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According to the supreme court case Coleman V. Miller, if congress does not set an end date by which an amendment to the constitution must be ratified, then it remains a indefinitely pending amendment unless Congress says it cannot be ratified. The indefinite nature of pending amendments was one of the reasons the 27th amendment was able to be ratified over 200 years after the 1st congress submitted it to the states. Currently there are at least 4 pending amendments that congress have submitted to the states without a deadline. One of these is the Child Labor Amendment which reads:

Section 1. The Congress shall have the power to limit, regulate, and prohibit the labor of persons under eighteen years of age.

Section 2. The power of the several States is unimpaired by this article except that the operation of State laws shall be suspended to the extent necessary to give effect to legislation enacted by the Congress.

So far only 28 states have ratified the amendment. Given 50 states, 10 more must ratify it for the amendment to be ratified, assuming Congress does not state it was invalidly ratified. Right now, the most recent action conducted by any state was a floor debate in the Nebraska Legislature on April 18th, 2023 (see page 122 of the link). With the exception of this pending piece of Nebraska legislation, I wanted to know:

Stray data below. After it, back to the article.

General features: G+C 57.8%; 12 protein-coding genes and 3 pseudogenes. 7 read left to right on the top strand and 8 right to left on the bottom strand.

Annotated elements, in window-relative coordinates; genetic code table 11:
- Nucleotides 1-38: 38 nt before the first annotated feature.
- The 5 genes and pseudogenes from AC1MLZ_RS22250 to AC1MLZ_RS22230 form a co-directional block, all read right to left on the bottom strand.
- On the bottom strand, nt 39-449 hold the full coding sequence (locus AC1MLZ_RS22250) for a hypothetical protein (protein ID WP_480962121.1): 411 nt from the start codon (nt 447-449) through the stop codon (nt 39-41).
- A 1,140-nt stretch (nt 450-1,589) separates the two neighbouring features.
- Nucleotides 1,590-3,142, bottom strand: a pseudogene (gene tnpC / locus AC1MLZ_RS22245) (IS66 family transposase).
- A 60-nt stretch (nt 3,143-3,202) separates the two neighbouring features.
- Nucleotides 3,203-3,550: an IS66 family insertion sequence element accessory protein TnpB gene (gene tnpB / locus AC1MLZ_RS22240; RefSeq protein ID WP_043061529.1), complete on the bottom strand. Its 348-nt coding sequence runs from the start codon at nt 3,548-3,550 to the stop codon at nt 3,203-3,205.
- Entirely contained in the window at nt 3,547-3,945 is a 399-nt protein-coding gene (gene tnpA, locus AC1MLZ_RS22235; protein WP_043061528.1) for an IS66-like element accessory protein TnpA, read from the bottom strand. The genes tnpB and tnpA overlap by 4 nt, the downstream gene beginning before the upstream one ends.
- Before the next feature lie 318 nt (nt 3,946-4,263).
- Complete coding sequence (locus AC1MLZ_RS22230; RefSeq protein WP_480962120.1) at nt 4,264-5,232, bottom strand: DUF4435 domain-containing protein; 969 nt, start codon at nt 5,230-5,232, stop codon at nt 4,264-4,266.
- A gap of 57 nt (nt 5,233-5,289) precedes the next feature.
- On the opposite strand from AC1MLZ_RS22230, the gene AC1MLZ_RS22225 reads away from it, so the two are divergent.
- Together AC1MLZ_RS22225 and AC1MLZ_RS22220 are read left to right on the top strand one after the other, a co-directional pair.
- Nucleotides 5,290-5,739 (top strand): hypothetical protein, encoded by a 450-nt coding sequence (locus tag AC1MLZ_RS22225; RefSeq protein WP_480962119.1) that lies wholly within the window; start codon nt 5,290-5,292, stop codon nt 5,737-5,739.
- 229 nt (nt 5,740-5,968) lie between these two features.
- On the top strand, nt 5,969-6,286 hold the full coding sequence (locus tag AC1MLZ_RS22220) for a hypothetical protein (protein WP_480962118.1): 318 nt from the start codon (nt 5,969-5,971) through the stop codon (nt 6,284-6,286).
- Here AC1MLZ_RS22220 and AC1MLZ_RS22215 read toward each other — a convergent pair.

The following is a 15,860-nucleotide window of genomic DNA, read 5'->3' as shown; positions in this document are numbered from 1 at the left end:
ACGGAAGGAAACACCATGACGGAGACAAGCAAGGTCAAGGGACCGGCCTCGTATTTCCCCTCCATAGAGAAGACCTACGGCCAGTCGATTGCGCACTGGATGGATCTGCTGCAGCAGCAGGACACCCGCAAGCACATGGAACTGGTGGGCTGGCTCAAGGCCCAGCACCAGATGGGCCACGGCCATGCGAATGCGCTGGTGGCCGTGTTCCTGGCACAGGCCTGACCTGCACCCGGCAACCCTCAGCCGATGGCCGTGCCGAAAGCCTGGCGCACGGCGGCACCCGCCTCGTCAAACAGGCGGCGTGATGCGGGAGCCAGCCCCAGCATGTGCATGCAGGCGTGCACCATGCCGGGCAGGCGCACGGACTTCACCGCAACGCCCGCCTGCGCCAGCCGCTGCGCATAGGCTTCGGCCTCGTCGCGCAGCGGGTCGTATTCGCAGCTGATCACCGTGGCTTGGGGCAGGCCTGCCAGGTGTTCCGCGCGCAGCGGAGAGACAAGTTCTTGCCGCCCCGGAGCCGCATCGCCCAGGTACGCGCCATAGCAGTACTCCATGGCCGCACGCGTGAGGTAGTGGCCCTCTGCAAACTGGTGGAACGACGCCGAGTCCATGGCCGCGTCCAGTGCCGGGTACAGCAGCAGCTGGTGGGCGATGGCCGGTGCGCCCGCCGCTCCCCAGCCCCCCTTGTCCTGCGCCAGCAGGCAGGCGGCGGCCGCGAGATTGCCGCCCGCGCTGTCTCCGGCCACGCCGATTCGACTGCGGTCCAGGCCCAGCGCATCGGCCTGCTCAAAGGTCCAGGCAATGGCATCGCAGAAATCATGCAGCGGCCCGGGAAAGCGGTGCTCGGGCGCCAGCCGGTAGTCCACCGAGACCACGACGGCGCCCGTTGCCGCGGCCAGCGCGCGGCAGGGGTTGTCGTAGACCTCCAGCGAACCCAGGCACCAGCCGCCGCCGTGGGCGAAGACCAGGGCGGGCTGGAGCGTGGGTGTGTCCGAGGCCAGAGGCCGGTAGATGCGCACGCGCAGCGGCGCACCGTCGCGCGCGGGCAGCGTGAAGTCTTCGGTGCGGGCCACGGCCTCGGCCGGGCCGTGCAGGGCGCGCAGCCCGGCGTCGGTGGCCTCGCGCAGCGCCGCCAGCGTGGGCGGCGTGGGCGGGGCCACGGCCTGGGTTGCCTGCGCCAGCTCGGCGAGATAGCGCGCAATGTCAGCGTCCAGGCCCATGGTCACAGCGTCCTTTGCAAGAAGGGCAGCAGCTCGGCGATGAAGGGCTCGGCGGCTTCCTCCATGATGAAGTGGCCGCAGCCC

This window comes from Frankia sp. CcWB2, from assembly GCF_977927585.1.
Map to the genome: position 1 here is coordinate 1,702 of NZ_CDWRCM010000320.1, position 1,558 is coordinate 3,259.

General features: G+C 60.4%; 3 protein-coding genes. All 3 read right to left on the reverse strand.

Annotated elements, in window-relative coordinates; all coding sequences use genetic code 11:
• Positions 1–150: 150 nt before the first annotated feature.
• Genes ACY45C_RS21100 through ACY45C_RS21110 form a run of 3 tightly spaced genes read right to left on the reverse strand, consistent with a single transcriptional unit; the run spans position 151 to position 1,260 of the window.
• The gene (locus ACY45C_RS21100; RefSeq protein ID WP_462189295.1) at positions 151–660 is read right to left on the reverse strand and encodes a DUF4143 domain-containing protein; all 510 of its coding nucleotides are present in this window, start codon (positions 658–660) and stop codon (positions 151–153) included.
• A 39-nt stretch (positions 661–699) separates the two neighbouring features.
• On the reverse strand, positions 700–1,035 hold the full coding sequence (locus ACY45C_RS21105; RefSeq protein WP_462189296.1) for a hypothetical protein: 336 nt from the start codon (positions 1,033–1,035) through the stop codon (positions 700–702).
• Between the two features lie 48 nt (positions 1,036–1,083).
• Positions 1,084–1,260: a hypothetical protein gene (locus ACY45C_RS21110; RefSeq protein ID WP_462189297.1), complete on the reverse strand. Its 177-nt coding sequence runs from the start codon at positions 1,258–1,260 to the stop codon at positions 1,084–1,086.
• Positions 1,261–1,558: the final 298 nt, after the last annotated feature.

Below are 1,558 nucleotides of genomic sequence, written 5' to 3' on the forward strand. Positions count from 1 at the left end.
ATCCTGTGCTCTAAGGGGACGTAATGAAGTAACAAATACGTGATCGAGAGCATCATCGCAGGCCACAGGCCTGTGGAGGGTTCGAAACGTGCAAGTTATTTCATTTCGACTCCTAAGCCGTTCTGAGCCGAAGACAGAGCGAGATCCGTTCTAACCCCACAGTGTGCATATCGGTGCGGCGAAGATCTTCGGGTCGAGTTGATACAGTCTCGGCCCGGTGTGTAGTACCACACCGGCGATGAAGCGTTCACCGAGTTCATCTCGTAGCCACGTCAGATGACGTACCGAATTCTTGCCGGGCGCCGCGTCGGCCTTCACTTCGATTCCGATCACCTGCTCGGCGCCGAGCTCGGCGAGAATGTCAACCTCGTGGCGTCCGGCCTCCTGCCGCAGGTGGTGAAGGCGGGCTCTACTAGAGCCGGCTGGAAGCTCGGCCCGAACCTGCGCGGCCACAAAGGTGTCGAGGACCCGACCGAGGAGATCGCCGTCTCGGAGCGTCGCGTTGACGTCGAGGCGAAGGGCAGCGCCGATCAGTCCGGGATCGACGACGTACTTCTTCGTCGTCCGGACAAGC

Are there any ongoing efforts (besides Nebraska) pertaining to the ratification of the Child Labor Amendment?

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    Wikipedia would seem to have an answer en.wikipedia.org/wiki/…. Introduced in NY, Rhode I and Hawaii (in the last 10 years) but the bills made no progress.
    – James K
    Nov 5, 2023 at 21:47

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I would be surprised if there were any active efforts, as an expansive interpretation of the interstate commerce clause after the Child Labor Amendment (which was proposed in response to the restrictive reading of the power of Congress in the Lochner era) clearly affords Congress that power.

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